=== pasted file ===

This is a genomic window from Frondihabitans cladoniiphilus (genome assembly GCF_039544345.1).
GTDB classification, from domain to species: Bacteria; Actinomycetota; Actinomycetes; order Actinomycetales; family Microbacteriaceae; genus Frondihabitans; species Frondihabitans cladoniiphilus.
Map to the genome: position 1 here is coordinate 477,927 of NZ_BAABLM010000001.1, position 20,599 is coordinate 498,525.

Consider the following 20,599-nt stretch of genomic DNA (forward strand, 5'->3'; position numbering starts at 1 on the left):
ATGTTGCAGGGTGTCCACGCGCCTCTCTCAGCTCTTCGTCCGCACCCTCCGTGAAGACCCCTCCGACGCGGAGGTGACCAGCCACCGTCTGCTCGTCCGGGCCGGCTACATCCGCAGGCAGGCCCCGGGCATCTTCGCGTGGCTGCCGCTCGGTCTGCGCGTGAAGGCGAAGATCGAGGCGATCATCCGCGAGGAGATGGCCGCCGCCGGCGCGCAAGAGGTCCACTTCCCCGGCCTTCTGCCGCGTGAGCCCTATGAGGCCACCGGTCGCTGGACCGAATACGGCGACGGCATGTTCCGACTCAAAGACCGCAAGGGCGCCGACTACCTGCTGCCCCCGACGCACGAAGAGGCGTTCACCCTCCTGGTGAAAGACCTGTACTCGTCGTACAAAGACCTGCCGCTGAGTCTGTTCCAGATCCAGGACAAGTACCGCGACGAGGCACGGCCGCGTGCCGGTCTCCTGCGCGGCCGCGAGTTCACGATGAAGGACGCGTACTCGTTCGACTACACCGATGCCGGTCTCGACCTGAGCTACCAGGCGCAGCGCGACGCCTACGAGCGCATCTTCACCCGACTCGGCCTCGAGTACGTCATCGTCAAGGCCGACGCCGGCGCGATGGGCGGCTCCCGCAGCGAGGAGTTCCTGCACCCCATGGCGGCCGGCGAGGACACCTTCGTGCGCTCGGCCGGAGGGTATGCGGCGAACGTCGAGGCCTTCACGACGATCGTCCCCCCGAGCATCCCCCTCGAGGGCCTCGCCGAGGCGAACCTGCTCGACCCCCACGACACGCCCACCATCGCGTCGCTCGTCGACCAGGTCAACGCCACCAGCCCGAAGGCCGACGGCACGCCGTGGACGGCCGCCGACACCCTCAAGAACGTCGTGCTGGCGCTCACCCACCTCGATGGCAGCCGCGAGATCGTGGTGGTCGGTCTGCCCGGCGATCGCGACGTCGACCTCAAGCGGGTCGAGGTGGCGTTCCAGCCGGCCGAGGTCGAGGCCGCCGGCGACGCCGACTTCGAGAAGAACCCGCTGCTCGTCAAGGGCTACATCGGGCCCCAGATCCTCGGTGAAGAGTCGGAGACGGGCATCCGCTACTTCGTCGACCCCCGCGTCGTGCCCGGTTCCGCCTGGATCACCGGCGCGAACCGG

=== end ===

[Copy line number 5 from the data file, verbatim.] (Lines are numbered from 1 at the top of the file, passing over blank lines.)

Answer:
ATGTTGCAGGGTGTCCACGCGCCTCTCTCAGCTCTTCGTCCGCACCCTCCGTGAAGACCCCTCCGACGCGGAGGTGACCAGCCACCGTCTGCTCGTCCGGGCCGGCTACATCCGCAGGCAGGCCCCGGGCATCTTCGCGTGGCTGCCGCTCGGTCTGCGCGTGAAGGCGAAGATCGAGGCGATCATCCGCGAGGAGATGGCCGCCGCCGGCGCGCAAGAGGTCCACTTCCCCGGCCTTCTGCCGCGTGAGCCCTATGAGGCCACCGGTCGCTGGACCGAATACGGCGACGGCATGTTCCGACTCAAAGACCGCAAGGGCGCCGACTACCTGCTGCCCCCGACGCACGAAGAGGCGTTCACCCTCCTGGTGAAAGACCTGTACTCGTCGTACAAAGACCTGCCGCTGAGTCTGTTCCAGATCCAGGACAAGTACCGCGACGAGGCACGGCCGCGTGCCGGTCTCCTGCGCGGCCGCGAGTTCACGATGAAGGACGCGTACTCGTTCGACTACACCGATGCCGGTCTCGACCTGAGCTACCAGGCGCAGCGCGACGCCTACGAGCGCATCTTCACCCGACTCGGCCTCGAGTACGTCATCGTCAAGGCCGACGCCGGCGCGATGGGCGGCTCCCGCAGCGAGGAGTTCCTGCACCCCATGGCGGCCGGCGAGGACACCTTCGTGCGCTCGGCCGGAGGGTATGCGGCGAACGTCGAGGCCTTCACGACGATCGTCCCCCCGAGCATCCCCCTCGAGGGCCTCGCCGAGGCGAACCTGCTCGACCCCCACGACACGCCCACCATCGCGTCGCTCGTCGACCAGGTCAACGCCACCAGCCCGAAGGCCGACGGCACGCCGTGGACGGCCGCCGACACCCTCAAGAACGTCGTGCTGGCGCTCACCCACCTCGATGGCAGCCGCGAGATCGTGGTGGTCGGTCTGCCCGGCGATCGCGACGTCGACCTCAAGCGGGTCGAGGTGGCGTTCCAGCCGGCCGAGGTCGAGGCCGCCGGCGACGCCGACTTCGAGAAGAACCCGCTGCTCGTCAAGGGCTACATCGGGCCCCAGATCCTCGGTGAAGAGTCGGAGACGGGCATCCGCTACTTCGTCGACCCCCGCGTCGTGCCCGGTTCCGCCTGGATCACCGGCGCGAACCGG